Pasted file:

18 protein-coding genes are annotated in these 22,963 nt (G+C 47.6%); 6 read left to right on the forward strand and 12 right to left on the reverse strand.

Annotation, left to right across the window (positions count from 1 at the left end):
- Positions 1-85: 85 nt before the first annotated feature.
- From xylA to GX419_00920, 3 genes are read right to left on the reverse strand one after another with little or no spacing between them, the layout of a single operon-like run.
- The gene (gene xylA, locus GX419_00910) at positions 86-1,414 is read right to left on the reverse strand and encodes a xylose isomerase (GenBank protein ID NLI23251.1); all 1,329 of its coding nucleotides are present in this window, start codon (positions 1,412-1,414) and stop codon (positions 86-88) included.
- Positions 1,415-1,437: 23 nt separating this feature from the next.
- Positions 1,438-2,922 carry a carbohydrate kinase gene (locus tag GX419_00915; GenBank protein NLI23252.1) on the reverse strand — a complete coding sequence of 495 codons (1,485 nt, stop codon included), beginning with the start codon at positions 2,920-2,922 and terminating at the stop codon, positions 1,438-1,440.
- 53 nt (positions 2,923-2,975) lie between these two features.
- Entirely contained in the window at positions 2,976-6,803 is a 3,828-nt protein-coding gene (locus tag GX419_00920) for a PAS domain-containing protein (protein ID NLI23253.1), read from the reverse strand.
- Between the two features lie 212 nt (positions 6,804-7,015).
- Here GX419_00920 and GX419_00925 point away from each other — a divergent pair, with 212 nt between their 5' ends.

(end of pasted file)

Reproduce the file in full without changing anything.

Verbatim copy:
18 protein-coding genes are annotated in these 22,963 nt (G+C 47.6%); 6 read left to right on the forward strand and 12 right to left on the reverse strand.

Annotation, left to right across the window (positions count from 1 at the left end):
- Positions 1-85: 85 nt before the first annotated feature.
- From xylA to GX419_00920, 3 genes are read right to left on the reverse strand one after another with little or no spacing between them, the layout of a single operon-like run.
- The gene (gene xylA, locus GX419_00910) at positions 86-1,414 is read right to left on the reverse strand and encodes a xylose isomerase (GenBank protein ID NLI23251.1); all 1,329 of its coding nucleotides are present in this window, start codon (positions 1,412-1,414) and stop codon (positions 86-88) included.
- Positions 1,415-1,437: 23 nt separating this feature from the next.
- Positions 1,438-2,922 carry a carbohydrate kinase gene (locus tag GX419_00915; GenBank protein NLI23252.1) on the reverse strand — a complete coding sequence of 495 codons (1,485 nt, stop codon included), beginning with the start codon at positions 2,920-2,922 and terminating at the stop codon, positions 1,438-1,440.
- 53 nt (positions 2,923-2,975) lie between these two features.
- Entirely contained in the window at positions 2,976-6,803 is a 3,828-nt protein-coding gene (locus tag GX419_00920) for a PAS domain-containing protein (protein ID NLI23253.1), read from the reverse strand.
- Between the two features lie 212 nt (positions 6,804-7,015).
- Here GX419_00920 and GX419_00925 point away from each other — a divergent pair, with 212 nt between their 5' ends.